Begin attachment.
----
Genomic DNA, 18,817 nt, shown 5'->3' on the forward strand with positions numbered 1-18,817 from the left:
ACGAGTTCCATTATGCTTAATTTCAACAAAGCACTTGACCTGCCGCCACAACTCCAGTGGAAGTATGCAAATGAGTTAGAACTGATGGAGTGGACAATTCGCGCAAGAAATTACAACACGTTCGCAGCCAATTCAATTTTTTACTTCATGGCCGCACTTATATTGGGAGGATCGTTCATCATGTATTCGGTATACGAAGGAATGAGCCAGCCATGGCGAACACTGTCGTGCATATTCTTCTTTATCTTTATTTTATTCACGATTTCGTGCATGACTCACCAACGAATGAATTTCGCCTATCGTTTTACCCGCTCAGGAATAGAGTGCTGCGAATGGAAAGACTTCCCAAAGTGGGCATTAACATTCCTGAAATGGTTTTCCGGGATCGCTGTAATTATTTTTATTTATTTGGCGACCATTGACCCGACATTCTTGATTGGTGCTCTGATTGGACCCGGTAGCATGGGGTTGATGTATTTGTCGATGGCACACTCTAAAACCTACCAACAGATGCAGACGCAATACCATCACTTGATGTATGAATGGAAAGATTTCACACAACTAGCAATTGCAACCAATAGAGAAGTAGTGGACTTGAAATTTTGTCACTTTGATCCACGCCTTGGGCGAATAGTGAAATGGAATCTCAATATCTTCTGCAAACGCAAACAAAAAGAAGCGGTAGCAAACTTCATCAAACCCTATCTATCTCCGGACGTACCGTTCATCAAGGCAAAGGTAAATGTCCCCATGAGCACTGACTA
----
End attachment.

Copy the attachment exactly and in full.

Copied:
Genomic DNA, 18,817 nt, shown 5'->3' on the forward strand with positions numbered 1-18,817 from the left:
ACGAGTTCCATTATGCTTAATTTCAACAAAGCACTTGACCTGCCGCCACAACTCCAGTGGAAGTATGCAAATGAGTTAGAACTGATGGAGTGGACAATTCGCGCAAGAAATTACAACACGTTCGCAGCCAATTCAATTTTTTACTTCATGGCCGCACTTATATTGGGAGGATCGTTCATCATGTATTCGGTATACGAAGGAATGAGCCAGCCATGGCGAACACTGTCGTGCATATTCTTCTTTATCTTTATTTTATTCACGATTTCGTGCATGACTCACCAACGAATGAATTTCGCCTATCGTTTTACCCGCTCAGGAATAGAGTGCTGCGAATGGAAAGACTTCCCAAAGTGGGCATTAACATTCCTGAAATGGTTTTCCGGGATCGCTGTAATTATTTTTATTTATTTGGCGACCATTGACCCGACATTCTTGATTGGTGCTCTGATTGGACCCGGTAGCATGGGGTTGATGTATTTGTCGATGGCACACTCTAAAACCTACCAACAGATGCAGACGCAATACCATCACTTGATGTATGAATGGAAAGATTTCACACAACTAGCAATTGCAACCAATAGAGAAGTAGTGGACTTGAAATTTTGTCACTTTGATCCACGCCTTGGGCGAATAGTGAAATGGAATCTCAATATCTTCTGCAAACGCAAACAAAAAGAAGCGGTAGCAAACTTCATCAAACCCTATCTATCTCCGGACGTACCGTTCATCAAGGCAAAGGTAAATGTCCCCATGAGCACTGACTA